Filmed over nearly five years in twenty-five countries on five continents, and shot on seventy-millimetre film, Samsara transports us to the varied worlds of sacred grounds, disaster zones, industrial complexes, and natural wonders.
Balinese Tari Legong Dancers,
Ni Made Megahadi Pratiwi,
Puti Sri Candra Dewi
Image and music are intertwined in this third collaboration between director Godfrey Reggio and composer Philip Glass. The film was produced to celebrate the World Wildlife Fund's ... See full summary »
A spiritual love-story set in the majestic landscape of Ladakh, Himalayas. Samsara is a quest; one man's struggle to find spiritual Enlightenment by renouncing the world. And one woman's ... See full summary »
'Journey of Hanuman' preserves moments still existing in India that have not been disturbed by globalization and are connected with the antique spiritual knowledge of India. I wanted to ... See full summary »
A documentary which challenges former Indonesian death-squad leaders to reenact their mass-killings in whichever cinematic genres they wish, including classic Hollywood crime scenarios and lavish musical numbers.
Without words, cameras show us the world, with an emphasis not on "where," but on "what's there." It begins with morning, natural landscapes and people at prayer: volcanoes, water falls, veldts, and forests; several hundred Balinese Hindu men perform kecak, the monkey chant. Indigenous peoples apply body paint; whole villages dance. The film moves to destruction of nature via logging, blasting, and strip mining. Images of poverty, rapid urban life, and factories give way to war, concentration camps, and mass graves. Ancient ruins come into view, and then a sacred river where pilgrims bathe and funeral pyres burn. Prayer and nature return. A monk rings a huge bell; stars wheel across the sky.Written by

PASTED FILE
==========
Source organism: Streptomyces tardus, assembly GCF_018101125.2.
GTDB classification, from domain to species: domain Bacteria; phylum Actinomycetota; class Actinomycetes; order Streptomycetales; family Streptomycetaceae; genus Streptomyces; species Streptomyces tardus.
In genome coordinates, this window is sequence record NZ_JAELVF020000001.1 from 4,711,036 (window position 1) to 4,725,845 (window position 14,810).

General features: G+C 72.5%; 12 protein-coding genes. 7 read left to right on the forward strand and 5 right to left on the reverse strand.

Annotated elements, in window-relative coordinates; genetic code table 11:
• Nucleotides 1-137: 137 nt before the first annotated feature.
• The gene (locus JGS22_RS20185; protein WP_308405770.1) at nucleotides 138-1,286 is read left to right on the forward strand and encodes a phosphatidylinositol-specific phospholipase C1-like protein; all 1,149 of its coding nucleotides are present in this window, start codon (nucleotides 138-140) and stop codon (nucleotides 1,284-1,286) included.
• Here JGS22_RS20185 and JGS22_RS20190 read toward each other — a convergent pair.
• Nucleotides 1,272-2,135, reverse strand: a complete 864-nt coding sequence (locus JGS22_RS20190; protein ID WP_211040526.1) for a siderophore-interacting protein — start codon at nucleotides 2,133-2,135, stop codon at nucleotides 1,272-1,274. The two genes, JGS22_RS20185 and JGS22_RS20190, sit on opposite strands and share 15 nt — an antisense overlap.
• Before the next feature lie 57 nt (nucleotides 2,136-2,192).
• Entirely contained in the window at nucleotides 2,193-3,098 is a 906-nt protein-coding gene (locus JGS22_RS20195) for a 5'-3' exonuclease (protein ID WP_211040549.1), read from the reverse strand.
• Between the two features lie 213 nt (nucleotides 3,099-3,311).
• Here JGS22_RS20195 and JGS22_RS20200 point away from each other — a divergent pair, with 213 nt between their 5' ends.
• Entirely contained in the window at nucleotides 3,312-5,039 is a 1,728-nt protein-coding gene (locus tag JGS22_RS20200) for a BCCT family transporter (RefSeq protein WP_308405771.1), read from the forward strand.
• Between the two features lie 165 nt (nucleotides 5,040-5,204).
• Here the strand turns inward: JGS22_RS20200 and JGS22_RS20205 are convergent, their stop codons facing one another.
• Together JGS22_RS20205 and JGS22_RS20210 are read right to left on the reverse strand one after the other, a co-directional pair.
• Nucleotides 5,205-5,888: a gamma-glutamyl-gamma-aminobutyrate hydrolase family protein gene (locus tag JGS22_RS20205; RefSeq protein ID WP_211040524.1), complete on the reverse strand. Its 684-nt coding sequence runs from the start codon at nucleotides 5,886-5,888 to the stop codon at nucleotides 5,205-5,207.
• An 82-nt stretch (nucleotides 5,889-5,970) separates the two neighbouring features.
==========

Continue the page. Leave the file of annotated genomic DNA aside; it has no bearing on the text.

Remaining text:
Baraka was the first film in over twenty years to be photographed in the 70mm Todd-AO format, an extremely high definition wide-screen film format developed in the mid 1950s. The previous film filmed in this particular format was The Last Valley (1971). See more »
The city Istanbul is misspelled in the movie twice, as Instanbul. See more »
A masterpiece! Spiritually uplifting. Touches the heart and soul deeply.
It is perplexing to read a few comments below that rubbish this film. To me, and to so many others, it is unequaled in it's beauty, sensitivity and deep spiritual perception into this amazing world that we inhabit.
Really, I think if anyone watches this film and cannot feel uplifted to the heavens, then they must be spiritually deadened by cynicism and negativity.
Even without DVD and the big screen, we have enjoyed repeated viewing of this EXCEPTIONAL film. I first saw it in Sydney, in Panavision's huge screen, and was totally blown away by the cinematography as well as the profoundly moving music. But even on VHS here at home, it touches me ever so deeply.
10 out of 10. An incredible experience!!
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